Spending my weekends walking around this place was a real pleasure.
As you can see from these photos, my little boy enjoyed running around the site and he also provided a handy model, for scale. I also enjoyed visiting, and as a grey day in Berlin it felt quite fitting.
This place is one of my favourite buildings in Scotland. Architecture students Angus Ritchie and Daniel Tyler designed this class cabin in the Trossachs, Scotland for only £5,000.
The Lookout is barely visible from afar but changes appearance when viewed up close, depending on where you view it from and the lighting conditions.
The Museum of Art, Architecture and Technology (MAAT) is a new centre in the west of Lisbon which is formed by an old Electricity Power Station and a brand new building, pictured here.
The new portion of MAAT was designed by English architect Amanda Levete and opened in October 2016.
The enormous roof swoops right down to ground level which allow visitors to walk across it and take in the curves as well as the view out to sea. Apparently they hold gigs and open air cinema up on the roof too.
Constructed on the site of an old gin distillery, Fondazione Prada is a gem of modern architecture and design on the outskirts of Italy's style capital.
The complex houses various permanent works of art and exhibitions and is home to a mix of old regenerated buildings and modern structures that meld together in a sea of mirrors, orange trims and gold paint.
Fondazione Prada is also home to Bar Luce, designed by Wes Anderson and quite possibly the most Instagrammed cafe in the world.
I loved how every building was so different yet they seem to fit together somehow and there are endless angles and artistic flourishes to admire.
Train stations can be magnificent places, and this one is right up there.
Designed by Santiago Calatrava, the station opened in 1998 and is located in a former industrial area of Lisbon close to the sea.
Lisbon’s flagship rail terminal features a beautiful and enormous 120m x 100m glass roof towers 19 metres above street level. Its lower levels are surrounded by concrete staircases and columns, making for a fairly brutalist and minimal feel.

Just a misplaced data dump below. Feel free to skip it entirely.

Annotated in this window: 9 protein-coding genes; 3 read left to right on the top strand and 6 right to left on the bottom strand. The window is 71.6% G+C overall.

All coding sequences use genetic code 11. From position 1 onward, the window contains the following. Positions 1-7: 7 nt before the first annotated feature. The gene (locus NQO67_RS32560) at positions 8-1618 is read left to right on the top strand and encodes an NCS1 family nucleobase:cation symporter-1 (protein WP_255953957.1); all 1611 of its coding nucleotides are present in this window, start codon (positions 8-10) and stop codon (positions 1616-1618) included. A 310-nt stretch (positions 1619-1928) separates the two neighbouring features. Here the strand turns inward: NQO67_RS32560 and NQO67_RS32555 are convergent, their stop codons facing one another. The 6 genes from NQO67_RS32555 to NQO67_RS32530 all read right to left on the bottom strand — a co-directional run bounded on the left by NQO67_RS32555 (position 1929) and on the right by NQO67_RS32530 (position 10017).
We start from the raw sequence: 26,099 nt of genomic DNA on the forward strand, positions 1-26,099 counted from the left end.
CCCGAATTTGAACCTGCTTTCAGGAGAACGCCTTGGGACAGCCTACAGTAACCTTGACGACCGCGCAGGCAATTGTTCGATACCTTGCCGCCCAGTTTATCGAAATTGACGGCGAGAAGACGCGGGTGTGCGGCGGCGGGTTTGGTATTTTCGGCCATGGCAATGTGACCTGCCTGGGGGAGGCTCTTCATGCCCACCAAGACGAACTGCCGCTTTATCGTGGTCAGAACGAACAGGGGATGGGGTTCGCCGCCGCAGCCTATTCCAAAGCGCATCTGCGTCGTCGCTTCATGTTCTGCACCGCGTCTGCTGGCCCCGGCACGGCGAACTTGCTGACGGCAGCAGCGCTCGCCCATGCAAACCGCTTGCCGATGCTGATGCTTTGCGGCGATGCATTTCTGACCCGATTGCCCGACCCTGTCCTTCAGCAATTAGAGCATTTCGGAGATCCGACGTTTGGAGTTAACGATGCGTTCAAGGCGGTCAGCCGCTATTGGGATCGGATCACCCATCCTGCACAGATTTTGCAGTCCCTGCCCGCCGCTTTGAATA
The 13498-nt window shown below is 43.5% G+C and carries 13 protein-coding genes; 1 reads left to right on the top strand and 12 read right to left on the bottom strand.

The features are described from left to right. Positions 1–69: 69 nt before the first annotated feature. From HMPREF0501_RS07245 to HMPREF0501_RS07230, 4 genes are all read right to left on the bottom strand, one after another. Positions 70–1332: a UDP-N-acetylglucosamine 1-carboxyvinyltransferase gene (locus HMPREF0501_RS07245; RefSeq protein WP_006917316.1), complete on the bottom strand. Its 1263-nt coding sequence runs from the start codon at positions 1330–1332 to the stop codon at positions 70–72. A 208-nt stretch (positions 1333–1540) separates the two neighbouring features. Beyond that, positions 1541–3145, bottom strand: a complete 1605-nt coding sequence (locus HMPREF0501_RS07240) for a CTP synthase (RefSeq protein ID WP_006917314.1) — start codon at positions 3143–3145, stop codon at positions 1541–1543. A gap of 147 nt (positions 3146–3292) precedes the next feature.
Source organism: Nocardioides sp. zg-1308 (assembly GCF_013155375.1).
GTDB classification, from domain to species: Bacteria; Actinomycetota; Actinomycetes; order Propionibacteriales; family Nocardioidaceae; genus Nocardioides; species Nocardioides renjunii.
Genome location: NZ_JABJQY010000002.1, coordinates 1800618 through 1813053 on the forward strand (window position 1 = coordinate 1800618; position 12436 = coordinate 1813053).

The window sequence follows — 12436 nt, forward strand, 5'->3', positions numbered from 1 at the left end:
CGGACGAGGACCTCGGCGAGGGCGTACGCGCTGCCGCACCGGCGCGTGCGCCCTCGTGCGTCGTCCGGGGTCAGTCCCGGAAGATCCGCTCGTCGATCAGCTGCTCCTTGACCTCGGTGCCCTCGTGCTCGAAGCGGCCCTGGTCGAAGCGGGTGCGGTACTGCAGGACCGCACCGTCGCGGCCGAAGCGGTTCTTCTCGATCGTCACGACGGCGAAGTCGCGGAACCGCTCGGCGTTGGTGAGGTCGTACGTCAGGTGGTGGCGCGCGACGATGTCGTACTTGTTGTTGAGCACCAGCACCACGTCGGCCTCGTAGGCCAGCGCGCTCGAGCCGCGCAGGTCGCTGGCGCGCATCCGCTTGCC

The surrounding area in Parque das Naçõesis worth a stroll for modern architecture lovers and you can take the cable car down the coast for birds eye views of the complex.
I always try to fit a visit to the Tate Modern whenever I'm in London, especially if there's a big show on but also because I just really like the scale of the place.
Switch House, the extension to the main building, was opened in June 2016 and adds around 60% more space to the Tate Modern.
The brickwork is in keeping with the main building and there are some amazing 'new' views across from the top floor viewing deck (which some of the neighbours aren't too happy about).
I loved the spiral staircases and strong concrete interiors. It's worth taking the long slog on foot up the top floor so you can enjoy every nook and crannie of the space.
Despite having opened 16 years ago, I'd never been to to Glasgow Science Centre. On a typically rainy grey day, I took the chance to go for a short wander to see it for myself.
The multi-award winning centre was designed by architects BDP and is the largest Millennium-commissioned project in Scotland. It houses an IMAX movie theatre, the science centre itself and also the country's largest free standing structure.
I love the new wave of structures by the Clyde, especially the curved steel design first seen across the water at the Armadillo.
The Quayside lies by the river Tyne in Newcastle/Gateshead.
Formerly an industrial area, the banks by the river had fallen into disrepair and were mostly abandoned wastelands by the 1990's.
Following some major redevelopment, the Quayside is now a major attraction for locals and visitors with the Baltic Museum, Sage concert hall and striking Millennium Bridge.
These images were taken in December 2015 during a Bill Murray retrospective at the Baltic, one my favourite buildings in the world and home to some amazing exhibitions all year-round.
I love to visit whenever I'm in Newcastle and I never get bored of this amazing architecture.
Wildly over budget and hugely controversial, the Scottish Parliament building is one of Scotland's most ambitious 21st century buildings.
The Parliament sits at the foot of Arthur's Seat next to Holyrood, and has dramatically changed the landscape. Locals have warmed to the building (or set of buildings?) over time and it is now considered by some to be a triumph.
For one, I am pleased that Edinburgh has such a bold and striking structure taking pride of place on the edge of the Old Town.
parc fel forum, barcelona
Parc del Fòrum is a sprawling urban festival site in Diagonal Mar on the east side of Barcelona. The park opened in 2004 as part of the Universal Forum of Cultures, with much of it located on reclaimed land by the sea.
There are a number of striking and unique structures here including the Forum Building itself, plus the Photovoltaic Cell, an enormous solar panel made of 2668 mono-crystalline panels set at a spectacular sloping angle, jutting into the sky by the ocean.
The park hosts a number of events around the year including Primavera Sound, which I attended a few years ago. It felt a little different being here without 60,000 other people enjoying sunshine and music. This time it was only me, standing in the rain, taking photos at 7am. The structures feel very much a secondary thought during the festival but take on a striking presence of their own when its empty.
If you have time, I’d recommend cycling or walking here along the seafront and enjoying the architecture along the way. This part of the city has some incredible modern architecture, including modern parks, museums and open air spaces to cycle, run and hang out near the beach.
To get here, walk or cycle from the centre of town right down Avenue Diagonal towards Diagonal Mar. You can also take the L-4 metro here - directions here.